Black History Month at Fashion Poetics: Celebrating black women of unusual style and poetic conviction
Harryette Mullen: Professor and Poet
Harryette Mullen is a poet and professor of English at UCLA. Her work deals with race, gender, consumerism, and language itself. Originally she began writing prose, but she found her way to poetry through music and spoken word traditions. Mullen has published eight volumes of poetry, two of which are anthologies of her own work. Her second book, Trimmings, uses the physicality of clothing as a meditation on femininity, gender, and the body. It is surprising and witty, breathing life into clothing catalogue copy by creating poetic slippages, thus opening up dress to the edges of its meaning. The Partisan Review described it as, “an ebulliently feminist, black and bluesy, bebop, wicked, scatty, addictive sequence of mazy prose poems, ostensibly about wardrobe accessories and the ramifications thereof, and in fact about language and semiotics in general.” Mullen’s most recent work, Urban Tumbleweed: Notes from a Tanka Diary, was published last year. In it, she employs tanka, a form of Japanese verse, as well as the Japanese poetic tradition of observation of one’s natural surroundings. She traversed California in both rural and urban settings with a notebook in her pocket, writing these verses on the fly.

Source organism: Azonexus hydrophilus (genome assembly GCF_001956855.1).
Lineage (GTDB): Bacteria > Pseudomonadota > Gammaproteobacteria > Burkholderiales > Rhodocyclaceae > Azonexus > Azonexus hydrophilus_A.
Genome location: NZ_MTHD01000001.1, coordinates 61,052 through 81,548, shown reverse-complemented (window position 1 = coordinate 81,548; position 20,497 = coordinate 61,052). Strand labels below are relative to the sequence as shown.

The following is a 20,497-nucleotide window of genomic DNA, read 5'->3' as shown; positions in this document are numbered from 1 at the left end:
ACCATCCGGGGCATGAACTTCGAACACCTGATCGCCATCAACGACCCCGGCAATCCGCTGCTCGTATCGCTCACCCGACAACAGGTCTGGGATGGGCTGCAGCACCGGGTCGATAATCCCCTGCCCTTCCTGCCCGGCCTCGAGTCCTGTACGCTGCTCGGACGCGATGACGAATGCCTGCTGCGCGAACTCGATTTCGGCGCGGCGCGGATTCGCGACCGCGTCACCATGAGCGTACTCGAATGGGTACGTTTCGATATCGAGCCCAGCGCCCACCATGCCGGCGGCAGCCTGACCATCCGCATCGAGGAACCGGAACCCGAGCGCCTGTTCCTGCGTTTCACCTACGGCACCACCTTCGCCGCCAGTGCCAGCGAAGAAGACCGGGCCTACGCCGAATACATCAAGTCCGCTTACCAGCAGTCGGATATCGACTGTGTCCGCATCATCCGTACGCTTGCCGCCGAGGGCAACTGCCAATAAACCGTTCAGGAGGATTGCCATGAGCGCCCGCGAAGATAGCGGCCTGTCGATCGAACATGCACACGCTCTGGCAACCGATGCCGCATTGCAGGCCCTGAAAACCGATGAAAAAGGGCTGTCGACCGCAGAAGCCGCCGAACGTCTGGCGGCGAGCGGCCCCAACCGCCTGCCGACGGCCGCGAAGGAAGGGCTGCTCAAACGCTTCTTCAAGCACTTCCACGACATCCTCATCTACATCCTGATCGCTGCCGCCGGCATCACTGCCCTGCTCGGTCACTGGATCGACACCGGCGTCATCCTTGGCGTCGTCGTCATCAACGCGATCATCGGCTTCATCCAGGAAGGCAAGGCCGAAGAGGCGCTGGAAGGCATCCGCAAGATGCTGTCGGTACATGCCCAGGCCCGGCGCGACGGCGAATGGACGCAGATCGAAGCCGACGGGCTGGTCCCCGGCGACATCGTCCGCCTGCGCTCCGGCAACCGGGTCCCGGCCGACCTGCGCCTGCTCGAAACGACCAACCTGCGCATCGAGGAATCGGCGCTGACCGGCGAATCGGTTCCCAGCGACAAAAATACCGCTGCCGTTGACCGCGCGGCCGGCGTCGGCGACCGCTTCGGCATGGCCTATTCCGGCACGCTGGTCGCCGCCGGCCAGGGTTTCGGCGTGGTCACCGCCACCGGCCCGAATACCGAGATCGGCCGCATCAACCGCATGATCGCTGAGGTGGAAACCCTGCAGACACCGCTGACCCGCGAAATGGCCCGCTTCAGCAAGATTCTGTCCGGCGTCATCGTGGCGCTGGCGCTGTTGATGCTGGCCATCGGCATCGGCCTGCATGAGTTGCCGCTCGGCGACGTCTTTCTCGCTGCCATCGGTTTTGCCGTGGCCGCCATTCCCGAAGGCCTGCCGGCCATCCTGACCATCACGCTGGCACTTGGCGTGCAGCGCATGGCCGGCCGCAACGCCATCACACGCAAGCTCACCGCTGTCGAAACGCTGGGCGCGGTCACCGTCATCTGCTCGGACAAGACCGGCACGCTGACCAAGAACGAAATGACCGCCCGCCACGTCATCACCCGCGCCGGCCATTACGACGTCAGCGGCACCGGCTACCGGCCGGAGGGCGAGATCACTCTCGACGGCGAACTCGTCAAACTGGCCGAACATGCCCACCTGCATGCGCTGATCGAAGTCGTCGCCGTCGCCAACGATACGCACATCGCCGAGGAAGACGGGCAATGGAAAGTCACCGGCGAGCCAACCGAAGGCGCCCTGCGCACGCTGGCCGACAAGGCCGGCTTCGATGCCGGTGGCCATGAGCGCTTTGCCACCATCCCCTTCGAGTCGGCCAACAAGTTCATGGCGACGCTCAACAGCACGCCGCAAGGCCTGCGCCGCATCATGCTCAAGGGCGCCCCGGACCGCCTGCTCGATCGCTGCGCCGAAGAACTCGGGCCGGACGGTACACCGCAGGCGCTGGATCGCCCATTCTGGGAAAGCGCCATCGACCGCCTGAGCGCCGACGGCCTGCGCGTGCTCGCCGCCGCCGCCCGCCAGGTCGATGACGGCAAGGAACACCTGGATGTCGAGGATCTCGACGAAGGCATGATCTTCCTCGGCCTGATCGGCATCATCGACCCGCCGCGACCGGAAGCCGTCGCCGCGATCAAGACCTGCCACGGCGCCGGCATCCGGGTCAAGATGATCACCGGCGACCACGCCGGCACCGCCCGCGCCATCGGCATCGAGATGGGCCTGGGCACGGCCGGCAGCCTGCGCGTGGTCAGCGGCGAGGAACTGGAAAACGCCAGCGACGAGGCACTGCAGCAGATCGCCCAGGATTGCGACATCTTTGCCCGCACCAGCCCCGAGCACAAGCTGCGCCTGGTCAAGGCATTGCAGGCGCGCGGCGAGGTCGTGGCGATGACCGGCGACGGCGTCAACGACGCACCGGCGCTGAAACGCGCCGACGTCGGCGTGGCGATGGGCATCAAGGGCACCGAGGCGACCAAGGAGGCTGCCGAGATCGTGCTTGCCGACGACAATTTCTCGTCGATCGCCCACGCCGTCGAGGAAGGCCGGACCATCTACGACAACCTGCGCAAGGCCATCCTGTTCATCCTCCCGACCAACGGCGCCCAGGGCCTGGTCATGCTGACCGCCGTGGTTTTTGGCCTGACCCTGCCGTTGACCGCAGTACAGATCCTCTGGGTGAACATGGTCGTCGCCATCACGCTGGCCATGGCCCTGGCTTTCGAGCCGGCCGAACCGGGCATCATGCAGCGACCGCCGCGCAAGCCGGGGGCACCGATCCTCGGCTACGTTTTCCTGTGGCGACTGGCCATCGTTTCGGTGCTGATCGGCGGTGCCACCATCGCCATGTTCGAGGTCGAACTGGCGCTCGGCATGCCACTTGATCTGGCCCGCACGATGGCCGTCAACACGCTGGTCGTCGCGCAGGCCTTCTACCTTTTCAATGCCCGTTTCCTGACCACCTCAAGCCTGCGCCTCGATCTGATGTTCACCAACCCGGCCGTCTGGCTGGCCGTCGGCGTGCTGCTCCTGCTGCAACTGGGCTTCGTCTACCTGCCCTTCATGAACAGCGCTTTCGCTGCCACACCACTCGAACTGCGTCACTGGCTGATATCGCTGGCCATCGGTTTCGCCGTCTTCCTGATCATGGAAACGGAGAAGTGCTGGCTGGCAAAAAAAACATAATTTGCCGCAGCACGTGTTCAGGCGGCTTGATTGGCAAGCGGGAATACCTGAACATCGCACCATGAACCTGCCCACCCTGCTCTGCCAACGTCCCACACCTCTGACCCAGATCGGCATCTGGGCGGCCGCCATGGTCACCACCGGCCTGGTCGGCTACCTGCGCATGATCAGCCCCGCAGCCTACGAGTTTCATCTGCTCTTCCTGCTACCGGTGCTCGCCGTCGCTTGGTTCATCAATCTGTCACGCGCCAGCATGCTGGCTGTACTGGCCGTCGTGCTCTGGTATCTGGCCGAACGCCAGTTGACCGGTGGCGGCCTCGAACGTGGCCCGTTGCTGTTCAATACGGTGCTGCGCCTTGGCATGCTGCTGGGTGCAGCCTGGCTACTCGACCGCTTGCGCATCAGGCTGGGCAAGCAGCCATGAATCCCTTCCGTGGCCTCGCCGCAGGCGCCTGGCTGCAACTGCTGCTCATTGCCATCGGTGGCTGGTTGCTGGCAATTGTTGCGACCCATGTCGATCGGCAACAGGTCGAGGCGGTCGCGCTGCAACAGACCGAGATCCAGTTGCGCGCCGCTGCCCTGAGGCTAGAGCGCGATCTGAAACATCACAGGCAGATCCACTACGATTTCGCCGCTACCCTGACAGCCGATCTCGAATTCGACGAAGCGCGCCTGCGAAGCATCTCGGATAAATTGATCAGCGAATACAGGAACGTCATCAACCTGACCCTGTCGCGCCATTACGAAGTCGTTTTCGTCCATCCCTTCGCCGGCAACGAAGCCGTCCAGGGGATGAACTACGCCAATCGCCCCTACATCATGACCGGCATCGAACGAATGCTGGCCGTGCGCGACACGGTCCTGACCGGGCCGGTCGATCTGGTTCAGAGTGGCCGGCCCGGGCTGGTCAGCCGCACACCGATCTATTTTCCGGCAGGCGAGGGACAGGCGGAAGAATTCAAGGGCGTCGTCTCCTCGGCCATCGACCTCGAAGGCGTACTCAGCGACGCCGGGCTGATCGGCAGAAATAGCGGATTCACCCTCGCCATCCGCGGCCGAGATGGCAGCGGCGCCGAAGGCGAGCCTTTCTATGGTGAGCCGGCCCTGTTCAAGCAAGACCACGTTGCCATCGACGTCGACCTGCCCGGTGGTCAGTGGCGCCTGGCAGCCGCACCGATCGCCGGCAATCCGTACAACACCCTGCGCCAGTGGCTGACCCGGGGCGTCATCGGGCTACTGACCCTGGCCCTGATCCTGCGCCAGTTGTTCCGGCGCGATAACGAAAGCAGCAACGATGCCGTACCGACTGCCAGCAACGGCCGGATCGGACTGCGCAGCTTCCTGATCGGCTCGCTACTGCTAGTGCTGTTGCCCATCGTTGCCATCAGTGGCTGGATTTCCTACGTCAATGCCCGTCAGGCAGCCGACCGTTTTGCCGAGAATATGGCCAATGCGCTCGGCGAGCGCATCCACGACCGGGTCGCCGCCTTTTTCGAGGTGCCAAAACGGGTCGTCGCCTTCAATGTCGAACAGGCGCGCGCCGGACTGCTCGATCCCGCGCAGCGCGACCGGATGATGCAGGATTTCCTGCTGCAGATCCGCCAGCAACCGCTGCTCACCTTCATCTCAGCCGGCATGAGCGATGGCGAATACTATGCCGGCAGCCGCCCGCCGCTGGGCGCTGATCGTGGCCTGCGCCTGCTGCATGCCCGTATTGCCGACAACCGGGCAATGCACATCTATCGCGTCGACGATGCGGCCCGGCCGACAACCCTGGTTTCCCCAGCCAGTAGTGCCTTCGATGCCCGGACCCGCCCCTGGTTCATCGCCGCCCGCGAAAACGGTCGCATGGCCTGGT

An untitled poem from Trimmings:
Heartsleeve’s dart bleeds whiter white, softened with wear.
Among blowzy buxom bosomed, give us this — blowing,
blissful, open. O most immaculate bleached blahs, bless
any starched, loosening blossom.